As President Xi Jinping and Vladimir Putin met in Shanghai, chefs from a four-star hotel at the centre of the city’s central business district were busy rehearsing for a state banquet held last night, offering security summit delegates a taste of China.
“We rehearsed twice yesterday,” executive chef Su Dexing said in an interview with Shanghai Morning Post after the banquet.
“Nine chefs needed prepare over 10 dishes for each of the 330 guests … We were under unprecedented pressure.”
Xi, who has issued a joint declaration of support and launched joint naval drills with visiting President Putin, reportedly sat next to the Russian leader and China’s first lady, Peng Liyuan, at the dinner.
Today marked the start of the little-known security summit, the Conference on Interaction and Confidence Building Measures in Asia, whose participants include Afghan president Hamid Karzai and UN secretary general Ban Ki-moon.
The hotel, in Shanghai’s Pudong district, was commissioned more than half a year ago to prepare a banquet that would represent the cuisine of the Yangtze River’s southern region, where the summit is being held, Su said.
His team received hundreds of “revision directives” and “polished” their first draft of the menu multiple times before they came up with six appetizers, one soup and five main dishes that match the banquet’s theme, “The Silk Road”, an ancient trade and cultural transmission route that connected China with Central Asia.
The menu listed the following items:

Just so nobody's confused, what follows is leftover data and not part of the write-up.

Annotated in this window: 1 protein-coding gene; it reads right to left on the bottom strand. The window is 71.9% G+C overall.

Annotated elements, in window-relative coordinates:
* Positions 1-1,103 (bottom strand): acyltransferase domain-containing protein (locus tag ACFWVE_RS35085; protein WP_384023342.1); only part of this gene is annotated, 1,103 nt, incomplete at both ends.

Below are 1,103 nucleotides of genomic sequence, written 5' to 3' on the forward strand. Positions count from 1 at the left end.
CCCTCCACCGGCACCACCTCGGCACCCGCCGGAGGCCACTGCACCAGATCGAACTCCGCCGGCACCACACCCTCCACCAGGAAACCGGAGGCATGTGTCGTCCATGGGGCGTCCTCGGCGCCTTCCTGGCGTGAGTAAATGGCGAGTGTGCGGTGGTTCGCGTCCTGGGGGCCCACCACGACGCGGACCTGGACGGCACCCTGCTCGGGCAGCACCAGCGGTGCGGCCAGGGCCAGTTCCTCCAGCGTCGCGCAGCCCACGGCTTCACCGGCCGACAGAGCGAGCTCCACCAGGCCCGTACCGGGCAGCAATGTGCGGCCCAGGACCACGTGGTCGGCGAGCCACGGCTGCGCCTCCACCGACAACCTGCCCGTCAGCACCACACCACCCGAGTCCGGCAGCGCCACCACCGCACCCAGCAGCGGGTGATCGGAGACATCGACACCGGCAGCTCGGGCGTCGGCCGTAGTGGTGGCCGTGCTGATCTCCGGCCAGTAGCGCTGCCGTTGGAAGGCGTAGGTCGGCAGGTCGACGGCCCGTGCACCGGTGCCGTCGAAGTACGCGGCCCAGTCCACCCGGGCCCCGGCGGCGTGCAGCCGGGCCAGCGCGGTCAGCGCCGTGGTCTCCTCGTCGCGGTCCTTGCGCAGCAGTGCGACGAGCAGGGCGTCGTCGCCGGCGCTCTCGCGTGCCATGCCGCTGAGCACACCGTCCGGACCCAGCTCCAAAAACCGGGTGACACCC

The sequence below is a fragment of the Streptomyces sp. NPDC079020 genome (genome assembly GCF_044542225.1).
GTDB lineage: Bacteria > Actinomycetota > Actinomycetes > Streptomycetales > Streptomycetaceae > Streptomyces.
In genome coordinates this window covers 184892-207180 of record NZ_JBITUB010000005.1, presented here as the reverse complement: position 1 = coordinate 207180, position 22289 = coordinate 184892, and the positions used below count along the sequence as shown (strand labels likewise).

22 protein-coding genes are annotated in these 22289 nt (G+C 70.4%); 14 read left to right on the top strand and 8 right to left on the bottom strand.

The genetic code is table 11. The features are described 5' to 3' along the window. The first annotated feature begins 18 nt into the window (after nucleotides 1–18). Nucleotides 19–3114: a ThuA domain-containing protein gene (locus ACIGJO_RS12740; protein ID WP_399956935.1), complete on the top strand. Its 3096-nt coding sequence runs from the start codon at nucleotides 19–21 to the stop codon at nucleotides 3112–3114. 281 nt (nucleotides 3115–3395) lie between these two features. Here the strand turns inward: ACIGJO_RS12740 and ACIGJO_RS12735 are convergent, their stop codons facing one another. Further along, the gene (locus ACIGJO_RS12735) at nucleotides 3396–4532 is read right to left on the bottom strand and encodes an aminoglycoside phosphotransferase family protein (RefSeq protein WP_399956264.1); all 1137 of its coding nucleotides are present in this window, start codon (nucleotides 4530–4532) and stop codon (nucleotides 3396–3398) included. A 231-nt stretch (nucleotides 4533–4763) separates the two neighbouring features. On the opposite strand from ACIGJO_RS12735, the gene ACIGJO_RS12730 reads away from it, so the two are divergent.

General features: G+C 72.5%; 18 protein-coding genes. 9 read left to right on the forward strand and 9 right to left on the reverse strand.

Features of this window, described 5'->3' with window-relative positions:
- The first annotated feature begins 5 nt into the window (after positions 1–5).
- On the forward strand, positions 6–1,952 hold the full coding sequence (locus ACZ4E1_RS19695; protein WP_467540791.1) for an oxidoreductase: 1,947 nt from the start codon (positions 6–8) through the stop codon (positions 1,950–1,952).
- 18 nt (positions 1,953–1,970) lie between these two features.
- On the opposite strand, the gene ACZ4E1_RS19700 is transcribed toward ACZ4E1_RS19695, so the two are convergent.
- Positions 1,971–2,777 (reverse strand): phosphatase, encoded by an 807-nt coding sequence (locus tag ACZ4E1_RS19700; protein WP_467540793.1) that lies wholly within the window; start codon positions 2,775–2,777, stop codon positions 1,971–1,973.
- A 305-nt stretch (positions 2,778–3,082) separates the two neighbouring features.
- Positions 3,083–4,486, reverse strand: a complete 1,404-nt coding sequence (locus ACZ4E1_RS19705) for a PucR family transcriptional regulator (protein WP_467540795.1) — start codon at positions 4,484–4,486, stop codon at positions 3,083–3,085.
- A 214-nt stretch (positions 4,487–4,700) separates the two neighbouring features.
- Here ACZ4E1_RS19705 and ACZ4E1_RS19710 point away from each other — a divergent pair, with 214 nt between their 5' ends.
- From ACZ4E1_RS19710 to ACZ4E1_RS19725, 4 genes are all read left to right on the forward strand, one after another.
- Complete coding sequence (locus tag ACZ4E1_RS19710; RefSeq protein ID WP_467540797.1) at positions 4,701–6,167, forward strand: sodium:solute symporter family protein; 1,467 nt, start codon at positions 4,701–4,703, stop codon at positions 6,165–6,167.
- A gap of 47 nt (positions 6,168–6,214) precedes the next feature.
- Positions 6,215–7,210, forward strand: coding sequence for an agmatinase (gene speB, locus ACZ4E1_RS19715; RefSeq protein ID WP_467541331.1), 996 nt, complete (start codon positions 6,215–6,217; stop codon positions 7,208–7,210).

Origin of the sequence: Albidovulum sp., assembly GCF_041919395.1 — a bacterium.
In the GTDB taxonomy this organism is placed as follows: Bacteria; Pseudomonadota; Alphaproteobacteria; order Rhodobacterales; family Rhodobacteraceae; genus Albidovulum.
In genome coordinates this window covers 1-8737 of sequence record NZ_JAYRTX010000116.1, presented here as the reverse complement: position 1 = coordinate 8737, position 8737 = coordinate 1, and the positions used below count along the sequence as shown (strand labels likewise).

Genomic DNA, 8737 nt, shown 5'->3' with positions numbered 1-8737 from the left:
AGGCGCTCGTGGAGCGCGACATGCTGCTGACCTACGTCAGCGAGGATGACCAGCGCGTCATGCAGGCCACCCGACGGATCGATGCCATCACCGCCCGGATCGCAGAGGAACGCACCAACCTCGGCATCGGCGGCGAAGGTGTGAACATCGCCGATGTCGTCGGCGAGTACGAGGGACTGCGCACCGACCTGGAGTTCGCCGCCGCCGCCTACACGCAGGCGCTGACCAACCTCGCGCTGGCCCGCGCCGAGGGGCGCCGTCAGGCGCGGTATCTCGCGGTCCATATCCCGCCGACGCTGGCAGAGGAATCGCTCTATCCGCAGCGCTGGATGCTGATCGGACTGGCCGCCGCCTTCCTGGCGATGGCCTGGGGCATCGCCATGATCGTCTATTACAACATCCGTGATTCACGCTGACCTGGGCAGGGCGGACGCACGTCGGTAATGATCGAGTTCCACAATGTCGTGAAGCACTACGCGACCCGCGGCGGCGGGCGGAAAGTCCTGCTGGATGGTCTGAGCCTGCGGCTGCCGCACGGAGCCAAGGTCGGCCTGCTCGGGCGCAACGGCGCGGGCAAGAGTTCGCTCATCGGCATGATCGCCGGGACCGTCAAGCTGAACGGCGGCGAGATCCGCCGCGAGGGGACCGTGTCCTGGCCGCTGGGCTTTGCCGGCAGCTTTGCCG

Fish maw stewed with matsutake (soup)
Su said the team was also instructed to marry Chinese cuisines with Western seasonings, including black pepper and brandy to suit the foreign delegates’ tastes.
State news agency Xinhua, which usually keeps silent about the details of the state events, unveiled the full menu within hours after guests left the dining hall.
To stick to a budget amid Xi’s austerity drive, the chef used seasonal ingredients commonly sold in local markets, state media reported, and tried to steer away from luxury items like shark fin and abalone – traditional highlights of a Chinese banquet.
The menu includes fish maw stewed with Matsutake (a type of mushroom), double-flavoured prawns, fried and braised beef, fried scallops, flatfish with soy bean sauce and seasonal vegetables.
Gold tablecloths and matching cutlery were set, along with a centrepiece – a 1.2-metre-long vegetable carving – titled “Great Wall” for the long table reserved for heads of state, which were flanked by smaller round tables for other guests.
But those with hectic schedules could only spare an hour to enjoy more than 12 dishes before they rushed to a theatre at the centre of Puxi for art performances.
This demanding itinerary was no sweat for the hotel staff.
“We were told the guests could spend no more than one hour and 15 minutes on dinner,” the local news paper quoted Su as saying. “We had to time our service by seconds.”